Background and Purpose - Sulfonylurea medications have been linked to reduced brain edema and improved outcome following ischemic stroke, but their effects on primary intracerebral hemorrhage (pICH) have not been thoroughly explored. Increasing ICH volume and perihematomal edema (PHE) volume are predictors of poor outcome in pICH. We investigated whether preexisting sulfonylurea use influenced ICH volume, PHE volume, and discharge disposition in patients with type 2 diabetes mellitus presenting with pICH. Methods - We performed a retrospective chart review of all diabetic patients presenting with pICH to 2 tertiary academic centers from 2006 to 2016. All patients with diabetes mellitus, pICH, admission computed tomography scan, and sulfonylurea use on admission were included in our study. For each case, 2-matched controls (admission date, age, hematoma location [deep versus lobar], use of antiplatelet, or anticoagulant) with diabetes mellitus and pICH were consecutively selected. ICH and PHE volumes were measured via region of interest analysis on admission computed tomography. To mitigate the influence of ICH volume on PHE, the PHE/ICH surface area ratio was calculated. Hospital discharge disposition was determined via chart abstraction. We used the Wilcoxon rank-sum test and Fisher exact test to compare cases and controls. Results - Of 317 patients screened, 21 sulfonylurea cases and 42-matched controls met criteria for study inclusion. Sulfonylurea cases had significantly lower admission ICH volumes (median, 4 mL; interquartile range [IQR], 2-30 versus median, 25 mL; IQR, 6-60; P=0.011), PHE volumes (median, 4 mL; IQR, 0.9-24 versus median, 17; IQR, 6-37; P=0.0095), and PHE/ICH surface area ratios (median, 0.28; IQR, 0.1-0.4 versus median, 0.43; IQR, 0.3-0.6; P=0.013) as compared with controls. Sulfonylureas were associated with improved discharge disposition (P=0.0062). Conclusions - In patients with diabetes mellitus and pICH, sulfonylurea use predicted lower ICH and PHE volumes, lower relative PHE, and improved discharge disposition. Given the paucity of treatment options for pICH, further study of sulfonylureas is warranted.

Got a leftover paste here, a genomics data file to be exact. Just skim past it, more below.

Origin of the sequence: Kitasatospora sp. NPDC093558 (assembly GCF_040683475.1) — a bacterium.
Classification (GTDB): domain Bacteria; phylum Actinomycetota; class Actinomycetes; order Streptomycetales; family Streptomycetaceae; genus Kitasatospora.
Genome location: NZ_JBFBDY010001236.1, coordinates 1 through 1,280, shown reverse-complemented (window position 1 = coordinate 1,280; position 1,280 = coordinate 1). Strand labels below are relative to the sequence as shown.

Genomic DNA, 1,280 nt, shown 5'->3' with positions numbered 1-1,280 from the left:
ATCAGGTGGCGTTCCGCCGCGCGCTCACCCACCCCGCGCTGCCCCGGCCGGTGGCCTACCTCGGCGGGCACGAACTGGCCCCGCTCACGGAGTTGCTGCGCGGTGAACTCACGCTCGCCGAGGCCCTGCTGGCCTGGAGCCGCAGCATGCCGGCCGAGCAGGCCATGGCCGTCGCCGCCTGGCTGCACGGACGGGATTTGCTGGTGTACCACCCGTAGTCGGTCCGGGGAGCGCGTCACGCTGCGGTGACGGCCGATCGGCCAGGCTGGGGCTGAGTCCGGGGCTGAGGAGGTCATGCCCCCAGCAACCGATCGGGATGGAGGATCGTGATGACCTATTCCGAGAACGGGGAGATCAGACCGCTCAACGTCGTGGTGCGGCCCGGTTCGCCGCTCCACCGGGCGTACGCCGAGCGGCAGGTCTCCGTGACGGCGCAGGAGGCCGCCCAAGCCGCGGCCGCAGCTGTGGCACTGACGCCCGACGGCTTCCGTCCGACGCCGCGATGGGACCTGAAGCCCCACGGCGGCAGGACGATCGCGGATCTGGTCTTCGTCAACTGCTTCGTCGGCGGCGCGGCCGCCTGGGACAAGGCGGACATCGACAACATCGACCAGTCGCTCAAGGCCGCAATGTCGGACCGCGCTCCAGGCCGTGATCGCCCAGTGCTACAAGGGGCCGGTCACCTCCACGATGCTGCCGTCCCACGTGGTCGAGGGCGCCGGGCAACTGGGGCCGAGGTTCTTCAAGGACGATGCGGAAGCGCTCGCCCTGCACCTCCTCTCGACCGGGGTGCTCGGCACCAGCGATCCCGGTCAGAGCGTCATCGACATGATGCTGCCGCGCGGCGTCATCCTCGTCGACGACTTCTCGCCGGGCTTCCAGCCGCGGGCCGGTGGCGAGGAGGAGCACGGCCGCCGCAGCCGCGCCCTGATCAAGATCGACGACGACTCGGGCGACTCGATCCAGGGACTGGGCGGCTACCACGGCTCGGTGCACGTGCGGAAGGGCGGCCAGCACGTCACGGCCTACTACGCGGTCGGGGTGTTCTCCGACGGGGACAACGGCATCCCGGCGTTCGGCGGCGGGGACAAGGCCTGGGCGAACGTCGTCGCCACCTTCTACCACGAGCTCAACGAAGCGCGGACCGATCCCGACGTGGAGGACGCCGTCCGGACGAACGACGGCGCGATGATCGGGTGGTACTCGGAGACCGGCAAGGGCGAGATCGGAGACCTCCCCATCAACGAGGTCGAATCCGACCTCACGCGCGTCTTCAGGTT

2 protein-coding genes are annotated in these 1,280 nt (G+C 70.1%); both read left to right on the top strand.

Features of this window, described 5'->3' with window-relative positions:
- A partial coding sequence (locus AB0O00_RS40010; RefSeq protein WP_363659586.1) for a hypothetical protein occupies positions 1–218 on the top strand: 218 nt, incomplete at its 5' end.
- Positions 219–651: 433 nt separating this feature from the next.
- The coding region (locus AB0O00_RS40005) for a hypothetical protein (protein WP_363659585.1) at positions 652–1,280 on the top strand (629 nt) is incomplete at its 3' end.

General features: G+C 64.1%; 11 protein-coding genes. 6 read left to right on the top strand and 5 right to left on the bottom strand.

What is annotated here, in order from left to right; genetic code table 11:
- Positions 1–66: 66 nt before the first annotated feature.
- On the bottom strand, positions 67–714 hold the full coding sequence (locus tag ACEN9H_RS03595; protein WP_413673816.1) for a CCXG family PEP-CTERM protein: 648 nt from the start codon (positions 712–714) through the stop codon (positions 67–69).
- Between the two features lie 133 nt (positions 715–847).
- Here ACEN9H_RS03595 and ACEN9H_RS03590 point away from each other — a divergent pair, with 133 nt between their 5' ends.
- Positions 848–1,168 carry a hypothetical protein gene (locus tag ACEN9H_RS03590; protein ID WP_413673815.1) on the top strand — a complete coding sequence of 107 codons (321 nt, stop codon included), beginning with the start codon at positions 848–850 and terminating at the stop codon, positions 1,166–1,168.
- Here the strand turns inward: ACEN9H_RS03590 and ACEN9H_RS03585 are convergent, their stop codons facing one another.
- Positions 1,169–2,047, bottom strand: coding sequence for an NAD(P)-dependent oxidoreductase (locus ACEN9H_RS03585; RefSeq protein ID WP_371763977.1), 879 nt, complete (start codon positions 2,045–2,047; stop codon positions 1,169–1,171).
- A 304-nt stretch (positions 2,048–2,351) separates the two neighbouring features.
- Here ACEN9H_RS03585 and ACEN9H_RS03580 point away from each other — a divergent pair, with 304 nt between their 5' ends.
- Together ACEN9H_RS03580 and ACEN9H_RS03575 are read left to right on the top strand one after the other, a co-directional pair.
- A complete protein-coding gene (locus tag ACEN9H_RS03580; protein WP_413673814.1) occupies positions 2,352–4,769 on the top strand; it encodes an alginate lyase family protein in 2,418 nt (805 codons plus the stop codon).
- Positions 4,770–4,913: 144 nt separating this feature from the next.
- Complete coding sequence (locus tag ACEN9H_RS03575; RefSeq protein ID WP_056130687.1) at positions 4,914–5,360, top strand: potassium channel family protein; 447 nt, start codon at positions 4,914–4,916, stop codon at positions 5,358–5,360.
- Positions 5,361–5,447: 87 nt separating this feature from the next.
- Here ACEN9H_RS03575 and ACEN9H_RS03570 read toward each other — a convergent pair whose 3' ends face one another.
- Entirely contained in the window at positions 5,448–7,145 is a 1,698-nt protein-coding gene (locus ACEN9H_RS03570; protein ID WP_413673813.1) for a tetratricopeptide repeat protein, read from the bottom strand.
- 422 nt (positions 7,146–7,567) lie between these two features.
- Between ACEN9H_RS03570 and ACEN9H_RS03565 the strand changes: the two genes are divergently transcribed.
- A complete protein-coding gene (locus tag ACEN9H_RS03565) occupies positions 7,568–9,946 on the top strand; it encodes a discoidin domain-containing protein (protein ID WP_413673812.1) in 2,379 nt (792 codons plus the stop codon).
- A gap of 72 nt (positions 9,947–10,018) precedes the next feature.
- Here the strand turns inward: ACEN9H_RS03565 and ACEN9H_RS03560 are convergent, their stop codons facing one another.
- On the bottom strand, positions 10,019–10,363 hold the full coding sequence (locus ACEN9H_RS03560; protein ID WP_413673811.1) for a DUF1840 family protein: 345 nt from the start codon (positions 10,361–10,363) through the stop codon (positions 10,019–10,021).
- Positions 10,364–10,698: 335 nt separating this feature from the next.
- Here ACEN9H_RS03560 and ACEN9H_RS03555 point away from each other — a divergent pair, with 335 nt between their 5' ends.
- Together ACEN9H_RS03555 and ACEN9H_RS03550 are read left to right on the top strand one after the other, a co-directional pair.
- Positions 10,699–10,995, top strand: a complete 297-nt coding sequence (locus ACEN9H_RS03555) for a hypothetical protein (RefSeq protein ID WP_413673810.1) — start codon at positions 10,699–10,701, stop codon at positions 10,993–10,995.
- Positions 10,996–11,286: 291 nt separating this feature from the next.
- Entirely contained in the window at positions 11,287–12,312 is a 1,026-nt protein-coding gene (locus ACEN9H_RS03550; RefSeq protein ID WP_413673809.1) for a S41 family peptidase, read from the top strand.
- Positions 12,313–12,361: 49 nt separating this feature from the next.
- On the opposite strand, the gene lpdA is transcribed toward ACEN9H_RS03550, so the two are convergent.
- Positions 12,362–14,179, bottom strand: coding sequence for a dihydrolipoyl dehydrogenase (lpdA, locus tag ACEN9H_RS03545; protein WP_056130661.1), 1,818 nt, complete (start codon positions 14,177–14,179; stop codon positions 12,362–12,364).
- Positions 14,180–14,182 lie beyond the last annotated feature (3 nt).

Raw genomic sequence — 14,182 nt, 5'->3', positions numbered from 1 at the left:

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© 2019 American Heart Association, Inc.
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